Indie filmmakers (and Ditmas Park husband and wife duo) Michael DiBiasio and Rebecca De Ornelas have just released their short film, “Multiverse,” which was shot and produced in our neighborhood and marks the launch of their crowdfunding campaign for a feature-length film, “The Videoblogs,” which the two said aims to contribute to “a greater dialogue on issues of mental health and advocating for positive use of technology for personal expression.”
“Multiverse” tells the story of a reclusive young woman who decides to brave a night out on the town in New York City and, Michael and Rebecca said, “is confronted by an increasingly isolating series of strange events.” The film recently screened at the Encore Indie Film Showcase in Portland, Oregon, as part of a kickoff event for early supporters of “The Videoblogs.”
An ambitious two-phased project that attempts to, as Michael and Rebecca point out, bring “more acceptance and awareness to the topic of mental health in contemporary America,” “The Videoblogs” tells the story of Margaret, who has been struggling “for consistency in her day-to-day goal to manage the lingering effects of a tragic past.”
To try to process everything that’s going on in her life, Margaret starts recording private videoblogs to her laptop – which she accidentally leaves behind at a local bar in her Brooklyn neighborhood. Almost immediately after, she’s contacted by Vee, a 19-year-old working her way through college while living at home in Margaret’s neighborhood. While Vee said she didn’t mean to watch all the videos, she “couldn’t stop,” and the two form a friendship “based on the revelation and sharing of some deeply personal feelings.”
After Vee’s discovery of the videos, the women quickly learn how much they have in common – and how they can help one another.
As Michael was deciding to make “Multiverse,” he also had begun his own journey back into online personal writing – and, he said, “the production of that film, in addition to some changes I’ve made in my life in recent years, finally brought me to a place where I realized I could really begin connecting with other people, as myself.”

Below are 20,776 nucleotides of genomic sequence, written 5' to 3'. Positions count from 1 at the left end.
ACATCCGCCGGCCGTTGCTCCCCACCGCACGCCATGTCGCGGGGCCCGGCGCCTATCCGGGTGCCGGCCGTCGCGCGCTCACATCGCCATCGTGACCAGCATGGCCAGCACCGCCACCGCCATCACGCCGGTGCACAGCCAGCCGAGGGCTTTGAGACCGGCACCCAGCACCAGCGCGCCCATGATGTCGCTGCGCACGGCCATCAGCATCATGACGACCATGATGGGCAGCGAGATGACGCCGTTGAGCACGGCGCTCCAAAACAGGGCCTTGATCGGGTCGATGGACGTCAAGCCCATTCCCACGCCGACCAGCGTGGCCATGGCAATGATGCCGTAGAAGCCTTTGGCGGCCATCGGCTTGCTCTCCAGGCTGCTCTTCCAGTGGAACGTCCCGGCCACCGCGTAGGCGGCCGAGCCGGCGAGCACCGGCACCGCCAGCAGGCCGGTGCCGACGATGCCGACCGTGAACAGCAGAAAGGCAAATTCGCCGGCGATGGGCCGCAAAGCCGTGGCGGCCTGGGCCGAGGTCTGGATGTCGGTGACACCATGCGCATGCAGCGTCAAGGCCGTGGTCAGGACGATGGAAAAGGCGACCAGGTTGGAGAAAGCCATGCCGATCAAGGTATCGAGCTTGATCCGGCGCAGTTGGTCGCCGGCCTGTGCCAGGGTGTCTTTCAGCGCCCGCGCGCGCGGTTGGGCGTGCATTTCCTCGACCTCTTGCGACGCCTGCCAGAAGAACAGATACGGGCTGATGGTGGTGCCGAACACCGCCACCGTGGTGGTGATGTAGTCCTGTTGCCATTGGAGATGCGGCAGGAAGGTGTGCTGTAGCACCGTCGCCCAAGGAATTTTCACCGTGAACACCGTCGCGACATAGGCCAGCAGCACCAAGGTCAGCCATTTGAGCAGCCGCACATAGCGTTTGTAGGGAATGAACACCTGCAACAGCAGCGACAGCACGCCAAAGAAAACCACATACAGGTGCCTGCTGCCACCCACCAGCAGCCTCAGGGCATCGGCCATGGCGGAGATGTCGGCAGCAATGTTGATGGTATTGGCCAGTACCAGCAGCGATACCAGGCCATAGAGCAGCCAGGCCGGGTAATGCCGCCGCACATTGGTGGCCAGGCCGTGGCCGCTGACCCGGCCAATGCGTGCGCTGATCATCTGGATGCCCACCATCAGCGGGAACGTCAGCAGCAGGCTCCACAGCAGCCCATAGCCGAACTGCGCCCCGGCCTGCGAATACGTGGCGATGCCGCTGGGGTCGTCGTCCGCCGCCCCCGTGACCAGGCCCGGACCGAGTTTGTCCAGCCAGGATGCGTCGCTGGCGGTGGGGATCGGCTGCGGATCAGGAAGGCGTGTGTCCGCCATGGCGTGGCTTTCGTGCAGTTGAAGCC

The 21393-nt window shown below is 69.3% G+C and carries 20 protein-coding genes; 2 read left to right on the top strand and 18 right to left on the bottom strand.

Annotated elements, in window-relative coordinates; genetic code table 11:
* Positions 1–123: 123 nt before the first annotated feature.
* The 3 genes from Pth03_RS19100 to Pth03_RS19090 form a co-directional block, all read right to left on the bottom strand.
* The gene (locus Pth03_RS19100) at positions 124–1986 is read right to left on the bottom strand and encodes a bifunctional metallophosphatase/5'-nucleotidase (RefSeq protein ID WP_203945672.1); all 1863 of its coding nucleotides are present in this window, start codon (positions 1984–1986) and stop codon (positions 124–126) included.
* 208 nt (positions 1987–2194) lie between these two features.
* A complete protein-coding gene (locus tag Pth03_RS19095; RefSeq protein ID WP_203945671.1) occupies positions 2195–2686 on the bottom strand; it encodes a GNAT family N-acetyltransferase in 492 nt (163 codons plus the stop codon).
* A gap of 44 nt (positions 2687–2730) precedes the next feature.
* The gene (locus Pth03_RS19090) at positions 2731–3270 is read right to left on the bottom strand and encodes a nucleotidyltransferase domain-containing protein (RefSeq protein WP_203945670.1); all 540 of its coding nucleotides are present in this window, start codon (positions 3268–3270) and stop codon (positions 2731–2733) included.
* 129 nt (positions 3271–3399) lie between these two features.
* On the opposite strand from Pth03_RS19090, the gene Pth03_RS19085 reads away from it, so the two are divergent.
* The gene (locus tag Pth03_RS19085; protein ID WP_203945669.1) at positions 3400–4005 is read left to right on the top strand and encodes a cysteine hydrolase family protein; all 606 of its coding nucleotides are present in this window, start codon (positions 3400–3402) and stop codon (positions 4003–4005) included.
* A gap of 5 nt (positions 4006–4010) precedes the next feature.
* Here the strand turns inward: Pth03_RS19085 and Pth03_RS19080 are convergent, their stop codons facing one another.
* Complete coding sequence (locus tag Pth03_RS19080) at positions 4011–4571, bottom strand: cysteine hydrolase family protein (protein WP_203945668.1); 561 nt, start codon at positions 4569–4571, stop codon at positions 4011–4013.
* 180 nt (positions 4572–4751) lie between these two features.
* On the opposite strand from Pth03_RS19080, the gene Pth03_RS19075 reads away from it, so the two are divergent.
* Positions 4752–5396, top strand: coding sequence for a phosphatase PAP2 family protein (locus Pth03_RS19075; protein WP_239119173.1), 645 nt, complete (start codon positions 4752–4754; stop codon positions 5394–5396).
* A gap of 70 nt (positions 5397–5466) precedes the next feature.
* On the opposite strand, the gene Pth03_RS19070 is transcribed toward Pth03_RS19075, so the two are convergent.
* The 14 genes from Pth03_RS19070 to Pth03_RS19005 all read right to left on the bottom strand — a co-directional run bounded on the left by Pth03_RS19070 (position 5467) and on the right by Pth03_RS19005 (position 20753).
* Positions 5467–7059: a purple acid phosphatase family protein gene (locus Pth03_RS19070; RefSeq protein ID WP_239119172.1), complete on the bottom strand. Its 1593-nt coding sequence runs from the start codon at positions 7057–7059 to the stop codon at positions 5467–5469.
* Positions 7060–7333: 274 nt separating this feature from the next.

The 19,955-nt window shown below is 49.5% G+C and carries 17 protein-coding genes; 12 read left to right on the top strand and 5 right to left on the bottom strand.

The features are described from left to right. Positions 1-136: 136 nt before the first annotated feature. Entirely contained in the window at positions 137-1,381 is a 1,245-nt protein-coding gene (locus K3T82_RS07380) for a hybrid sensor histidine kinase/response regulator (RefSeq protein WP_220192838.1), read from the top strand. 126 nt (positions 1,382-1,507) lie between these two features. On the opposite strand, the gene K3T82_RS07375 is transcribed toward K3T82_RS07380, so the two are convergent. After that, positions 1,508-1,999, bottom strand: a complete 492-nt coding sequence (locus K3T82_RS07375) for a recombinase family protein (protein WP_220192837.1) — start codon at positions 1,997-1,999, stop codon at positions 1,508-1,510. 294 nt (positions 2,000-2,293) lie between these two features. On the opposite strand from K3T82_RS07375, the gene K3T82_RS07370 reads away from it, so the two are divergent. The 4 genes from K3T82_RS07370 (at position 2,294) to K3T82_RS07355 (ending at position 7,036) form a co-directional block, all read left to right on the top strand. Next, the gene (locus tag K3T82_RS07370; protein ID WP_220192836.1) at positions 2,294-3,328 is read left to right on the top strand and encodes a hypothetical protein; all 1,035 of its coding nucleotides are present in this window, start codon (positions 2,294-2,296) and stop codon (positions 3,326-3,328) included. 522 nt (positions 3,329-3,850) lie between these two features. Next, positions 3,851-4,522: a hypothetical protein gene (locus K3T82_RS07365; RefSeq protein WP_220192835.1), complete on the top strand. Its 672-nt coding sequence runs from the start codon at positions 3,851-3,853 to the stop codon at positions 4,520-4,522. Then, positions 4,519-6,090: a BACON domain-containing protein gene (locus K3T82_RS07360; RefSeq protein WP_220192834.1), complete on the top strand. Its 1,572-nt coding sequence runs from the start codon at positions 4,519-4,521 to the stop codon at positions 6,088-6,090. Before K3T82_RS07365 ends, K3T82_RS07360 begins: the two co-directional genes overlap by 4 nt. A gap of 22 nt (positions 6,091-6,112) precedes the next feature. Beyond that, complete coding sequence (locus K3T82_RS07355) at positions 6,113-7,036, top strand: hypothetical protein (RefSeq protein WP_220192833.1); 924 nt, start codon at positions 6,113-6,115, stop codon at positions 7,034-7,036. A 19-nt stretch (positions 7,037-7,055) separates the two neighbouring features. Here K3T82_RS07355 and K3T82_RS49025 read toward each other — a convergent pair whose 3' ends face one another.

“Still, sometimes – and I don’t think I’m unique in this as a writer or even as a young American who grow up in a hyper-connected era – I am nonetheless left feeling like it’s easier to express myself and connect, at least initially, online rather than in person,” Michael writes. “I don’t think this is necessarily a bad thing, depending on where we all place our own particular thresholds.”
“I was able to begin really connecting with people, after living too many years bouncing between periods of isolation and abandon, by slowly expressing myself to myself in my personal writing,” the writer and director continues. “Similarly, I feel like ‘Multiverse’ provided a huge boost to my development as a more complete and authentic person. In collaborating with my cast and crew to produce something so deeply personal, I found myself drawn closer to the world.”
With both films, Michael and Rebecca hope to spur more dialogue about social anxiety, depression, and a variety of mental health issues that so many people face but can feel discouraged from talking about. As part of this goal, “The Videoblogs” will not only include the production of the film but will also involve the creation of a user-generated video contest, open to young Americans ages 18 to 24, focused on the performance and production of original and short fiction or non-fiction videoblogs that deal with a difficult subject or a mental health issue. More information can be found here and here.
Additionally, with the campaign for funding “The Videoblogs” now being live, Michael and Rebecca noted that they have incentives for donating that range from the serious (such as you being able to join the jury for the video contest) to the more easy-going (they’ll record a personal videoblog message from their cat and dog for you).
Photos via Michael DiBiasio.